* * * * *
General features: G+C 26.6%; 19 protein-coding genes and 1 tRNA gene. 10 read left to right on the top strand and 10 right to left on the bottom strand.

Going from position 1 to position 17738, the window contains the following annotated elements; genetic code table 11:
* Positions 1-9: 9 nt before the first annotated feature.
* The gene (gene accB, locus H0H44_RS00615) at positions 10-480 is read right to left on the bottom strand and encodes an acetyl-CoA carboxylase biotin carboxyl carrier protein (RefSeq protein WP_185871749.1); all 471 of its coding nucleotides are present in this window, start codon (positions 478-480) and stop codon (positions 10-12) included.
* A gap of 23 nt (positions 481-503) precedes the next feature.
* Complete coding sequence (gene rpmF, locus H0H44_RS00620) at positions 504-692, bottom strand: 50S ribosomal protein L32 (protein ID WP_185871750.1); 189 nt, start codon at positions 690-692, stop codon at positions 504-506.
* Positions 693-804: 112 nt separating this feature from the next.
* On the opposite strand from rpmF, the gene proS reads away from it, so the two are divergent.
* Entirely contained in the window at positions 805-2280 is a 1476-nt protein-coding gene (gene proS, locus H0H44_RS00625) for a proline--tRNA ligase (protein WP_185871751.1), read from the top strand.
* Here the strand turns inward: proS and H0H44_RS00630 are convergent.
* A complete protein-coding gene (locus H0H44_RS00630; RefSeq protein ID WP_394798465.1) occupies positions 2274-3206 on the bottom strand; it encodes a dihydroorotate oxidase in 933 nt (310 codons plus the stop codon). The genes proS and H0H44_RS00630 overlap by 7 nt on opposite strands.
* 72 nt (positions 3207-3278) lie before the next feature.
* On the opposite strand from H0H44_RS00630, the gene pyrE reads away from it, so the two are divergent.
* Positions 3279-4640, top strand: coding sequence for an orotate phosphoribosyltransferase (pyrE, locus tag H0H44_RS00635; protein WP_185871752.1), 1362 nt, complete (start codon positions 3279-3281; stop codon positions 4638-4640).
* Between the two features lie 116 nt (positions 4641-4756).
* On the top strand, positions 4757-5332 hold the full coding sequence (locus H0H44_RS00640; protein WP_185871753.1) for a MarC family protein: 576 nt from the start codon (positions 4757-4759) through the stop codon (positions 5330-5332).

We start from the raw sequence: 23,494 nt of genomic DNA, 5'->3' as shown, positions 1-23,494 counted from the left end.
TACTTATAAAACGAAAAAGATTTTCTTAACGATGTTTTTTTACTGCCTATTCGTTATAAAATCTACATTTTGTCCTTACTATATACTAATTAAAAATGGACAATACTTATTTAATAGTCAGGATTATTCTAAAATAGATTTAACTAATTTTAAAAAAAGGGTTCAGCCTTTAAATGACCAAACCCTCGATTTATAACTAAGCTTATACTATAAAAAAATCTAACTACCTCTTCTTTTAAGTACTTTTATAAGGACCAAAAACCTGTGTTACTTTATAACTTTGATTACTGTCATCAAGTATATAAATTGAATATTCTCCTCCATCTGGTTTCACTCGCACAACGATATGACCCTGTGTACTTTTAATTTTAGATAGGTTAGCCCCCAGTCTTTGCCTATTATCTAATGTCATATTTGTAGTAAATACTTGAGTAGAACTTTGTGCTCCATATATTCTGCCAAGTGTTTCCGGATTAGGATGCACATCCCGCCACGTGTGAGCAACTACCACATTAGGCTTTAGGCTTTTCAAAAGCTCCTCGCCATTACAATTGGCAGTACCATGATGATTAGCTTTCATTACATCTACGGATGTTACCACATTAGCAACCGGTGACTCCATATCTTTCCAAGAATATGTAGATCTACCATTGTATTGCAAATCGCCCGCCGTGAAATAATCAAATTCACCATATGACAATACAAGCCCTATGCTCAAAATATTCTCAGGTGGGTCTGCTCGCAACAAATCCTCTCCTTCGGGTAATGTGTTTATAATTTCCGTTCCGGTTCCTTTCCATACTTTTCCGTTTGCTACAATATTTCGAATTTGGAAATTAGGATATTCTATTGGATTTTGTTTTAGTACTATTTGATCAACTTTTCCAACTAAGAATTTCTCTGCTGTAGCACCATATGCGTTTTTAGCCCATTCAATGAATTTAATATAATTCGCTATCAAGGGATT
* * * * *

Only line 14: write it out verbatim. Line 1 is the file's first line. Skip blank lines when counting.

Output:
* Positions 3279-4640, top strand: coding sequence for an orotate phosphoribosyltransferase (pyrE, locus tag H0H44_RS00635; protein WP_185871752.1), 1362 nt, complete (start codon positions 3279-3281; stop codon positions 4638-4640).